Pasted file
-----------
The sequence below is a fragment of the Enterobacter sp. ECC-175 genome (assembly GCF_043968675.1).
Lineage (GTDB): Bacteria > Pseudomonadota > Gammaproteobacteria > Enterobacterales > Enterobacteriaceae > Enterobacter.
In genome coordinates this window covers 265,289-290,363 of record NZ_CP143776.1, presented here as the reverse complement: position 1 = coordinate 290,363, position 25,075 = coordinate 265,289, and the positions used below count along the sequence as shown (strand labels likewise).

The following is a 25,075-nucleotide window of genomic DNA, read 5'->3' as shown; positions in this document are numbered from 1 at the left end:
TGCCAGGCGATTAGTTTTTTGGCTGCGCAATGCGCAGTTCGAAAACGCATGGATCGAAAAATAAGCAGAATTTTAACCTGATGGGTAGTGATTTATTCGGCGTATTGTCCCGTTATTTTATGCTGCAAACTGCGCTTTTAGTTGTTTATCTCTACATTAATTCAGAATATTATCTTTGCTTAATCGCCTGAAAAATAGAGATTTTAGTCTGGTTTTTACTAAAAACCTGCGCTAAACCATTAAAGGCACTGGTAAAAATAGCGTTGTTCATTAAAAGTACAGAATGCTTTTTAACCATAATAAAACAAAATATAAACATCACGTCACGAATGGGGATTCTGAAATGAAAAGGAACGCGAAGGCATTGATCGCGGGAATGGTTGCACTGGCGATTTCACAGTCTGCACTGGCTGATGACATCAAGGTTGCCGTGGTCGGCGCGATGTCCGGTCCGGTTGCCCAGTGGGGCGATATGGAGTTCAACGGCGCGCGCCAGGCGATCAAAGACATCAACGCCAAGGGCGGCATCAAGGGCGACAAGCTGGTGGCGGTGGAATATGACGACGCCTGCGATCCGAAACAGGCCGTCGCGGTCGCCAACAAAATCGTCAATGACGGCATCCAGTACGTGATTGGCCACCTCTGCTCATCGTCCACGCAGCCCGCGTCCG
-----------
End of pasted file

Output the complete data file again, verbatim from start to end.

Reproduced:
The sequence below is a fragment of the Enterobacter sp. ECC-175 genome (assembly GCF_043968675.1).
Lineage (GTDB): Bacteria > Pseudomonadota > Gammaproteobacteria > Enterobacterales > Enterobacteriaceae > Enterobacter.
In genome coordinates this window covers 265,289-290,363 of record NZ_CP143776.1, presented here as the reverse complement: position 1 = coordinate 290,363, position 25,075 = coordinate 265,289, and the positions used below count along the sequence as shown (strand labels likewise).

The following is a 25,075-nucleotide window of genomic DNA, read 5'->3' as shown; positions in this document are numbered from 1 at the left end:
TGCCAGGCGATTAGTTTTTTGGCTGCGCAATGCGCAGTTCGAAAACGCATGGATCGAAAAATAAGCAGAATTTTAACCTGATGGGTAGTGATTTATTCGGCGTATTGTCCCGTTATTTTATGCTGCAAACTGCGCTTTTAGTTGTTTATCTCTACATTAATTCAGAATATTATCTTTGCTTAATCGCCTGAAAAATAGAGATTTTAGTCTGGTTTTTACTAAAAACCTGCGCTAAACCATTAAAGGCACTGGTAAAAATAGCGTTGTTCATTAAAAGTACAGAATGCTTTTTAACCATAATAAAACAAAATATAAACATCACGTCACGAATGGGGATTCTGAAATGAAAAGGAACGCGAAGGCATTGATCGCGGGAATGGTTGCACTGGCGATTTCACAGTCTGCACTGGCTGATGACATCAAGGTTGCCGTGGTCGGCGCGATGTCCGGTCCGGTTGCCCAGTGGGGCGATATGGAGTTCAACGGCGCGCGCCAGGCGATCAAAGACATCAACGCCAAGGGCGGCATCAAGGGCGACAAGCTGGTGGCGGTGGAATATGACGACGCCTGCGATCCGAAACAGGCCGTCGCGGTCGCCAACAAAATCGTCAATGACGGCATCCAGTACGTGATTGGCCACCTCTGCTCATCGTCCACGCAGCCCGCGTCCG